• BPERFORMING OPERATIONS; TRANSPORTING
    • B32LAYERED PRODUCTS
    • B32BLAYERED PRODUCTS, i.e. PRODUCTS BUILT-UP OF STRATA OF FLAT OR NON-FLAT, e.g. CELLULAR OR HONEYCOMB, FORM
    • B32B1/00Layered products having a general shape other than plane
    • BPERFORMING OPERATIONS; TRANSPORTING
    • B32LAYERED PRODUCTS
    • B32BLAYERED PRODUCTS, i.e. PRODUCTS BUILT-UP OF STRATA OF FLAT OR NON-FLAT, e.g. CELLULAR OR HONEYCOMB, FORM
    • B32B27/00Layered products comprising a layer of synthetic resin
    • B32B27/06Layered products comprising a layer of synthetic resin as the main or only constituent of a layer, which is next to another layer of the same or of a different material
    • B32B27/065Layered products comprising a layer of synthetic resin as the main or only constituent of a layer, which is next to another layer of the same or of a different material of foam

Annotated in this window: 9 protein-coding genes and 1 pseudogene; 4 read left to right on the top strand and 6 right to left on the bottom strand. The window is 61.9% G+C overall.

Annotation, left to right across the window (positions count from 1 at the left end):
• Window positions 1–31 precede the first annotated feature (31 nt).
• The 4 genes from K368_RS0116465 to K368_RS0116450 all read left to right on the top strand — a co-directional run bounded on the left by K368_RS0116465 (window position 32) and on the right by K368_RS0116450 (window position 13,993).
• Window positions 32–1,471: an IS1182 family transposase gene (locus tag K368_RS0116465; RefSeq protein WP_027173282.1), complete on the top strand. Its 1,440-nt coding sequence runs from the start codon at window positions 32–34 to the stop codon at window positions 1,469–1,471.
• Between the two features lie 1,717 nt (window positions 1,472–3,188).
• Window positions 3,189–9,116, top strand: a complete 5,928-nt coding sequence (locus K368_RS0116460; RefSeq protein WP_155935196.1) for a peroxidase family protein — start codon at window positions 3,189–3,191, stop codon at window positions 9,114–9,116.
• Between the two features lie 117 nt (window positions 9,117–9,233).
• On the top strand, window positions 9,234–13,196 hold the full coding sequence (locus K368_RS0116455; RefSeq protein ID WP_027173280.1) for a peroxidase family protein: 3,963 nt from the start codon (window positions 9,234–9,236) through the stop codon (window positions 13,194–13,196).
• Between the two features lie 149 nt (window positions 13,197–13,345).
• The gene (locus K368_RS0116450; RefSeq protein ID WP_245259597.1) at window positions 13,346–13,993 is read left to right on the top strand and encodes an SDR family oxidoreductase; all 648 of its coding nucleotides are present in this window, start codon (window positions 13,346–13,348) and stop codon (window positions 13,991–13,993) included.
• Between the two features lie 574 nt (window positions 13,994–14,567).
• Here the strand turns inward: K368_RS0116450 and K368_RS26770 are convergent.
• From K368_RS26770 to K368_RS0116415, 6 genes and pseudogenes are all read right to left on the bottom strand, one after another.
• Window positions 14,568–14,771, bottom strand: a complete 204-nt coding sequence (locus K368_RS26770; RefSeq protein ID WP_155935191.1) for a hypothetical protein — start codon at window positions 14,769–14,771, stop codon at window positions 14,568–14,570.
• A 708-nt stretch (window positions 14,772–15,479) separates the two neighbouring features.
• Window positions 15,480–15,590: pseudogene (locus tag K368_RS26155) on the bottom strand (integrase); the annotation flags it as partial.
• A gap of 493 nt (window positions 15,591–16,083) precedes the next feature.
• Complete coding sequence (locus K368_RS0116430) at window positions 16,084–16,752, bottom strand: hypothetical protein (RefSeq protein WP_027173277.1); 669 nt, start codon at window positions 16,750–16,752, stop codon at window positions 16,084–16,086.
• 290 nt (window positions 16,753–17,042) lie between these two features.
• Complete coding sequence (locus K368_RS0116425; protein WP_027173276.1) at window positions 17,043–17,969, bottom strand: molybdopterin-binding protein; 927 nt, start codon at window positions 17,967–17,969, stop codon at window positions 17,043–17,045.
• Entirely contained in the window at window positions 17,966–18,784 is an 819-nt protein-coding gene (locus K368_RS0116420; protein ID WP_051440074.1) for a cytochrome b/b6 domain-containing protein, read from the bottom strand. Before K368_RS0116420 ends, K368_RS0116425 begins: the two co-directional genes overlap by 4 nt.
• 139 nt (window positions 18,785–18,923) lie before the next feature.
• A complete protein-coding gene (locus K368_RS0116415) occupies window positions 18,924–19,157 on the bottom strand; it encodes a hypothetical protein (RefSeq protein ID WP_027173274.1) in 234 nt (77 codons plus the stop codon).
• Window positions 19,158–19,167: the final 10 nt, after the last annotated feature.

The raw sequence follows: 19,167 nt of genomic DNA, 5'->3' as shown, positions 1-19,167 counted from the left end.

• BPERFORMING OPERATIONS; TRANSPORTING
    • B32LAYERED PRODUCTS
    • B32BLAYERED PRODUCTS, i.e. PRODUCTS BUILT-UP OF STRATA OF FLAT OR NON-FLAT, e.g. CELLULAR OR HONEYCOMB, FORM
    • B32B27/00Layered products comprising a layer of synthetic resin
    • B32B27/30Layered products comprising a layer of synthetic resin comprising vinyl (co)polymers; comprising acrylic (co)polymers
    • BPERFORMING OPERATIONS; TRANSPORTING
    • B32LAYERED PRODUCTS
    • B32BLAYERED PRODUCTS, i.e. PRODUCTS BUILT-UP OF STRATA OF FLAT OR NON-FLAT, e.g. CELLULAR OR HONEYCOMB, FORM
    • B32B27/00Layered products comprising a layer of synthetic resin
    • B32B27/30Layered products comprising a layer of synthetic resin comprising vinyl (co)polymers; comprising acrylic (co)polymers
    • B32B27/302Layered products comprising a layer of synthetic resin comprising vinyl (co)polymers; comprising acrylic (co)polymers comprising aromatic vinyl (co)polymers, e.g. styrenic (co)polymers
    • BPERFORMING OPERATIONS; TRANSPORTING